The only requirement to take part in Alcoholics Anonymous is a desire to stop drinking, which means that AA is an abstinence-only program, as are all 12-step programs. Twelve-step devotees maintain that a true addict is an addict for life, and that they will never be able to consume alcohol in a normal fashion. Therefore, the goal of a 12-step program is always to completely quit drinking or using drugs.

Harm reduction is a model of addiction treatment that believes that it is better to reduce the amount that alcoholics drink. Under this model, it is not necessary to require complete abstention from drinking. Instead, alcoholics are encouraged to reflect on the nature of their addiction and to take responsibility for reducing the amount that they drink down to normal and healthy levels. Many people feel that this model is more encouraging than the twelve-step model because there is less failure associated with a "relapse." Instead, participants recognize that their behavior has been unhealthy and work to bring it within normal range.

Traditional psychotherapy can complement either of these approaches. The aim of therapy may differ widely depending on the individual psychotherapist and their theoretical orientation. Typically some cognitive and behavioral aspects will be incorporated into any addiction therapy, in order to help the client begin to monitor their addictive thoughts and behaviors more closely. There are also many emotional and relational components to addiction that can be explored in therapy that can help to improve the client's insight and commitment to improving their lives.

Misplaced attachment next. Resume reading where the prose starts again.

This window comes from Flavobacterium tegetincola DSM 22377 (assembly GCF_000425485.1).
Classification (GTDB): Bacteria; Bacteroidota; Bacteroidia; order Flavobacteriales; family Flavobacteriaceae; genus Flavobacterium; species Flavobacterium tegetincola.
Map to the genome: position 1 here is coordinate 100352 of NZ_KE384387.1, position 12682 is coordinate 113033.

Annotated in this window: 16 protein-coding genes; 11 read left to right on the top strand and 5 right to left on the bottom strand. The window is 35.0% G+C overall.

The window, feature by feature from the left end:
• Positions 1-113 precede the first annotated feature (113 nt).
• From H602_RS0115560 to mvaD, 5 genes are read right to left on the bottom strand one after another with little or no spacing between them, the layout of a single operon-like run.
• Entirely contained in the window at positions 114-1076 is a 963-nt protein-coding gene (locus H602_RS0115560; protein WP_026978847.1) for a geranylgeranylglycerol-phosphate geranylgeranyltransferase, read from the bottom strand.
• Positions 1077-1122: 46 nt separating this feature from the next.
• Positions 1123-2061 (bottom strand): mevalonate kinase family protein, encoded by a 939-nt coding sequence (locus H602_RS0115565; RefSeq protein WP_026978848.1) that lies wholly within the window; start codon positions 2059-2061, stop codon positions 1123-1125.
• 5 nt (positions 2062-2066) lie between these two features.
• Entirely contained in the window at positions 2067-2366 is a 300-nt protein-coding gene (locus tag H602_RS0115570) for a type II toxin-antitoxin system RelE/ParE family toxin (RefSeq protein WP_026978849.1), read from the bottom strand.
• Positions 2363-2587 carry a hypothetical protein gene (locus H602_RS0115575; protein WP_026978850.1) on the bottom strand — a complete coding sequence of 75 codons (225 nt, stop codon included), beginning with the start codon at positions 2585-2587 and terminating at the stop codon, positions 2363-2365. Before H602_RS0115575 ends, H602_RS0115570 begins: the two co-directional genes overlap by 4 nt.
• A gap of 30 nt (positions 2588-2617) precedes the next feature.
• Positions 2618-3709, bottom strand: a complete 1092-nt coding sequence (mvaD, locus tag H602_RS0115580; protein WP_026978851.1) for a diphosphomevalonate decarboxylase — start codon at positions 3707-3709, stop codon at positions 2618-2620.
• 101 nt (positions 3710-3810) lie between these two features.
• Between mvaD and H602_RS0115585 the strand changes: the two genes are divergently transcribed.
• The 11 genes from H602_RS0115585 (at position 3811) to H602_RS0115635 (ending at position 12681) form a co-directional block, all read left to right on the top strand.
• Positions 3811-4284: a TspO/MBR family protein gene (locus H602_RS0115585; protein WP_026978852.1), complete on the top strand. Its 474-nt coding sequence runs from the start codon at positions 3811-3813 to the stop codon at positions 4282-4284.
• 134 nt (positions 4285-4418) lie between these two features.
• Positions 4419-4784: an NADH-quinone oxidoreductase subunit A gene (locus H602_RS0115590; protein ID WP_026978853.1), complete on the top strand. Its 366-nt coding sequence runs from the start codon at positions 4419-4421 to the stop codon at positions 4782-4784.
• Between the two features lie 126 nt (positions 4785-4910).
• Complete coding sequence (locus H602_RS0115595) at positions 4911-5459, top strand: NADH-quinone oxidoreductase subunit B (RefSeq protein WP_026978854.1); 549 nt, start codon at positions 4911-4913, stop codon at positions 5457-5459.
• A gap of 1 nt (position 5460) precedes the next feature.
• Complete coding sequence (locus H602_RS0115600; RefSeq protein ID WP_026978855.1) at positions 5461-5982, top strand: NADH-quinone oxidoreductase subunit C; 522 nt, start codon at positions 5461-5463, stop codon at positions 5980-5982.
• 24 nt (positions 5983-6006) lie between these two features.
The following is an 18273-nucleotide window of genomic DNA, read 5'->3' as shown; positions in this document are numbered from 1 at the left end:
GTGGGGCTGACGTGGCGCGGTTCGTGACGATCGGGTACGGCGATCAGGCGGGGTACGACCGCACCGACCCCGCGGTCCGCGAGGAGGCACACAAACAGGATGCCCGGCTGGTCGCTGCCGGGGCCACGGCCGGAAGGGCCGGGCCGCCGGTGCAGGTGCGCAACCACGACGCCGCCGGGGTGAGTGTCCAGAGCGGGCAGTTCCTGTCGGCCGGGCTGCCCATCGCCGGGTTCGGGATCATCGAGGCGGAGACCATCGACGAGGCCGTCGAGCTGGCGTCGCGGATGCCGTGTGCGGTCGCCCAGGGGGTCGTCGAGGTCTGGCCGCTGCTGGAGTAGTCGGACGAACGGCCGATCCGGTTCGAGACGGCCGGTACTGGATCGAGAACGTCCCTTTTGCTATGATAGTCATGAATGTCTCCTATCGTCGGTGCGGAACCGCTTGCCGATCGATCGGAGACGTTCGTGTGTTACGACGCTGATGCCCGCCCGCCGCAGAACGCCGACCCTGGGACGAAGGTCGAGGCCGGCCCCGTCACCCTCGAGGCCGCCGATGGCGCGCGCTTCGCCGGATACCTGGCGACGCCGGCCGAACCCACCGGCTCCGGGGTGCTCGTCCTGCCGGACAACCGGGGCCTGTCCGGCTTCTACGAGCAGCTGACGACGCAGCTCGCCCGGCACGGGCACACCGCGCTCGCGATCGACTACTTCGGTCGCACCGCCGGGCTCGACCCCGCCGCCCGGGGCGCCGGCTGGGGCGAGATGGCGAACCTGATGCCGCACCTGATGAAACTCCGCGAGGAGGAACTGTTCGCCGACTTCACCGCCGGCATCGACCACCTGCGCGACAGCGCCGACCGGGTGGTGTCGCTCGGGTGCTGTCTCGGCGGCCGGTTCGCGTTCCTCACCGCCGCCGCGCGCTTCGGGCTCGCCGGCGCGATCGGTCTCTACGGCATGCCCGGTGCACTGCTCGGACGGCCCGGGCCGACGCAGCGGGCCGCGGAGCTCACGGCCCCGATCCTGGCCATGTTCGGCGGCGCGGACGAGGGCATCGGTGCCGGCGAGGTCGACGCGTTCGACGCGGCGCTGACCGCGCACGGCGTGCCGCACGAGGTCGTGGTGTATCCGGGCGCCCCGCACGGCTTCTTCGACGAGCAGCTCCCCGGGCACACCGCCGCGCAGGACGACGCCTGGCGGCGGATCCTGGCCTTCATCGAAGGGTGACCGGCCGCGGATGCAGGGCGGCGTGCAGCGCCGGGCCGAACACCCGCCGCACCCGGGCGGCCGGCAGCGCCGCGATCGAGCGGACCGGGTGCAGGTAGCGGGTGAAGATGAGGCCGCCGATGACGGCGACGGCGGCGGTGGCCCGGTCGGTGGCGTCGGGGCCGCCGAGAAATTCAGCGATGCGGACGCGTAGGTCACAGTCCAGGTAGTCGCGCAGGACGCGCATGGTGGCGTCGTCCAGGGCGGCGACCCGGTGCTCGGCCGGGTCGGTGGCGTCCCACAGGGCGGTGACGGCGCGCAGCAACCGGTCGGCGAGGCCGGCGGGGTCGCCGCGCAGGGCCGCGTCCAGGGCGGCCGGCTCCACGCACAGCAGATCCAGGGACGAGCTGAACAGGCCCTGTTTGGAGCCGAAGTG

Photo by Erik Charlton - http://www.flickr.com/photos/erikcharlton/
Photo by Erik Charlton - http://www.flickr.com/photos/erikcharlton/

Approaches to Family Alcohol Counseling

The first major approach to counseling an alcoholic family is the 12-step approach. This approach sees the alcoholic as the main identified patient, but also includes the rest of the family as an enabling system for the addictive behaviors. For this reason, family members are typically encouraged to attend Codependents Anonymous (CODA) meetings, which are part of the 12-step program for becoming less enabling and codependent in your relationships.

Codependency is a concept that is difficult to operationalize because it is a part of the 12-step pop-psychology model which has been developed largely as a type of public discourse among addicts rather than through scientific study and clinical research. As a result, the term "codependency" has become a kind of a catch-all for unhealthy relationship patterns. The 12-step model of family counseling is a very behavioral model, because it focuses on reducing addictive behaviors in the addict and reducing enabling behaviors in the rest of the family.